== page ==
Earlier, the APCON Registrar/CEO, Alhaji Bello Kankarofi, said the journey to the event started in 2003 when the APCON council, under the leadership of Nzeribe, established zonal offices in Kano and Owerri as a first step towards creating operational offices in all the six geo-political zones of the country.
The significance of this very visionary and courageous step which was taken in spite of the poor financial position of the council, lies in the fact that APCON could not be expected to regulate and control the vast and growing business of advertising in Nigeria with a single operational office n Lagos.
In pursuit of this vision, the council succeeded in persuading the Kano and Imo State governments to provide it temporary office accommodations, which enabled it, commence operations in the South East and North Central zones. The Kano State government went a step further to provide the council with a suitable land for the construction of its permanent zonal office.
The Minister of Information and Communication, John Odey, who was represented at the event by a Deputy Director in the ministry, Alhaji Yusuf Isyaka, said the commissioning of the facility was an evidence of progress so far made by APCON in discharging its mandate of determining and enforcing acceptable standards in the practice of advertising in Nigeria.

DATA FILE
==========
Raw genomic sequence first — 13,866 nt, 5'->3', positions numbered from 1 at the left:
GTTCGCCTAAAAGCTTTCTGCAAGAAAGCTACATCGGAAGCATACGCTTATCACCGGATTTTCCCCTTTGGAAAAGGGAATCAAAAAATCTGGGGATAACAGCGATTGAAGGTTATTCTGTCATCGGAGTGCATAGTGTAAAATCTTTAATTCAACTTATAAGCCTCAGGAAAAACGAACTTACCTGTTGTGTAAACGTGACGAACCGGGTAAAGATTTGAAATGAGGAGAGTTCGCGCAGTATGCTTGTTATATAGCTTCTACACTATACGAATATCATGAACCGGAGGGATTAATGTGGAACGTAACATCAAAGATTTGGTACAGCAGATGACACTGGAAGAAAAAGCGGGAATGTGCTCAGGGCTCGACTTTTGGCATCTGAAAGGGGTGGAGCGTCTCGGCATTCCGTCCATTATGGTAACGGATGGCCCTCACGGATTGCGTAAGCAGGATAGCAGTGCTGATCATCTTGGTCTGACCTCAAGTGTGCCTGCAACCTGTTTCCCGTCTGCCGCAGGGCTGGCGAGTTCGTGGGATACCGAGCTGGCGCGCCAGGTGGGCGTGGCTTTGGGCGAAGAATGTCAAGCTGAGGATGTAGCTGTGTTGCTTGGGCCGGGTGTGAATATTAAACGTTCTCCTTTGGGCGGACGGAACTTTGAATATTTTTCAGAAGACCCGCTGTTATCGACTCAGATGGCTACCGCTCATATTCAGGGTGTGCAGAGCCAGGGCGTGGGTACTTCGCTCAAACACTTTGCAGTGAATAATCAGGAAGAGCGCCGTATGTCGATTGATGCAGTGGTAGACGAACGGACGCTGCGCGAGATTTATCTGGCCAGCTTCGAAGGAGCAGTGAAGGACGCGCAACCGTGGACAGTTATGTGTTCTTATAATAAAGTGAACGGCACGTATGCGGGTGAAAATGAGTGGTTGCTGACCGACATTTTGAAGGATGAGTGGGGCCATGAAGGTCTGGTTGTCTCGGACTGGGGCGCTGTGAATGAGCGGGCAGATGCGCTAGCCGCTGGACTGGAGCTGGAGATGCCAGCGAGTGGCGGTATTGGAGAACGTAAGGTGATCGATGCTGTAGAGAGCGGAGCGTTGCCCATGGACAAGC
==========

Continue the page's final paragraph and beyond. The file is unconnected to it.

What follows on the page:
“It is also a demonstration of the council’s commitment to discharging this mandate throughout Nigeria contrary to the thinking that advertising is practised only in Lagos.”
He continued, the Federal Government believes firmly in the necessity of controlling the nature of commercial messages given out to consumers of products and services because of the potential harm, which unwholesome messages could do to the society.
“The government believes that advertising, as a social phenomena, exerts strong influences on the lifestyles, consumption patterns, attitudes and behaviour of members of the society and that unless advertising is practised with a high sense of social responsibility, it would exercise this influence in a manner that could threaten the social and economic wellbeing of the society where it is practised.”
The minister noted that as the country gradually consolidates its democracy and free enterprise economy, advertising will face greater challenges in informing, persuading and mobilizing the consumers and the general populace towards better qualitative economic and political participation and choices.